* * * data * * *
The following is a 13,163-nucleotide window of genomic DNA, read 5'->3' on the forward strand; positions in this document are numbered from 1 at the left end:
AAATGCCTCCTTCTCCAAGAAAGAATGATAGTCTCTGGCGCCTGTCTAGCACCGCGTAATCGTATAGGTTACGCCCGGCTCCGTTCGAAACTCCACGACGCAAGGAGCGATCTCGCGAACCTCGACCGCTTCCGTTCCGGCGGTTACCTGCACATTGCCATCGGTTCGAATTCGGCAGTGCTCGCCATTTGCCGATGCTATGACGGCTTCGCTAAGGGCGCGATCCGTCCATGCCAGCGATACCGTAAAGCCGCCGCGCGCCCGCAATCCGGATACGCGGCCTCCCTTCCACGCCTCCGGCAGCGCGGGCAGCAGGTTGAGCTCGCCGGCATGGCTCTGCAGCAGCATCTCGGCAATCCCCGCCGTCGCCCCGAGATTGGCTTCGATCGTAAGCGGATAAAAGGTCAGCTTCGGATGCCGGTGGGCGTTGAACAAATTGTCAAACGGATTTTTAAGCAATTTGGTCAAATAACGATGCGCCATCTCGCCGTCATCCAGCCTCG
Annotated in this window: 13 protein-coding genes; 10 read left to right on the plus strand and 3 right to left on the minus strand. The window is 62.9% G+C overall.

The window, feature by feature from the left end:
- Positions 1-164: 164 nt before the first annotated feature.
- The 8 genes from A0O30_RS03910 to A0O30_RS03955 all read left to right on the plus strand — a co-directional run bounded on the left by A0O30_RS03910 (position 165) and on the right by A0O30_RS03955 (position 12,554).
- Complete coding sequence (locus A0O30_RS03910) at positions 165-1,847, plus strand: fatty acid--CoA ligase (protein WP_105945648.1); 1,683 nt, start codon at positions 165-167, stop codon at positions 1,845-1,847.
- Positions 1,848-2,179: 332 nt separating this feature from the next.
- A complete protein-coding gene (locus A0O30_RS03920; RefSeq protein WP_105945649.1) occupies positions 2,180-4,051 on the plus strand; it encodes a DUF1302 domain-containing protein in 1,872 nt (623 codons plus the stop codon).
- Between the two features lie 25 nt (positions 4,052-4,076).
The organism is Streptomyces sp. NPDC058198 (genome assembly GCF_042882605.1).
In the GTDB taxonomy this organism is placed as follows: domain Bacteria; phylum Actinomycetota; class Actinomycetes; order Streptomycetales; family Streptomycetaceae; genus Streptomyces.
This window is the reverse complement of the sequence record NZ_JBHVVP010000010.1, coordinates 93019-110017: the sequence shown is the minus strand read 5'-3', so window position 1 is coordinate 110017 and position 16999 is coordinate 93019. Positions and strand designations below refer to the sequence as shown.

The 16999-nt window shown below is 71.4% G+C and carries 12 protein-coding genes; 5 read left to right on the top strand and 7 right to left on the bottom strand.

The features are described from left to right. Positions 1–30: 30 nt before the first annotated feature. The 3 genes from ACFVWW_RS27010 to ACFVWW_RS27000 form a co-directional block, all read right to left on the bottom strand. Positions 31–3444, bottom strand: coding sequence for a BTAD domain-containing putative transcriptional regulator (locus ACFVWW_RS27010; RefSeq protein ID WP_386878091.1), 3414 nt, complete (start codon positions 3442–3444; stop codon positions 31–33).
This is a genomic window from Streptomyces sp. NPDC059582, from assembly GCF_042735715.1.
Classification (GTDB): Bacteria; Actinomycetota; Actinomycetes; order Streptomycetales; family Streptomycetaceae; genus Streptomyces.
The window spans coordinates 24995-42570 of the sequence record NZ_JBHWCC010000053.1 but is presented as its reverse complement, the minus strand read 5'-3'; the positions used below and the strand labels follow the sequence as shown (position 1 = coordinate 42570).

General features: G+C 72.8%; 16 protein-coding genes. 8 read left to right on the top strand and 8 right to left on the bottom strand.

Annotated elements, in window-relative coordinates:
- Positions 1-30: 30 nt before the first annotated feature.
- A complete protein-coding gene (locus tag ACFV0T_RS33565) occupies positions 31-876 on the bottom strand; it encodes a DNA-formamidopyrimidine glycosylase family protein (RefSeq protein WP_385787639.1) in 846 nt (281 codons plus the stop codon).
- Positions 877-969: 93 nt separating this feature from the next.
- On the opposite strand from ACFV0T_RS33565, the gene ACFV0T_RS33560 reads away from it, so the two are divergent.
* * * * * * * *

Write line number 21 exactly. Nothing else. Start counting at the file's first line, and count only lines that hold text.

- Positions 1-30: 30 nt before the first annotated feature.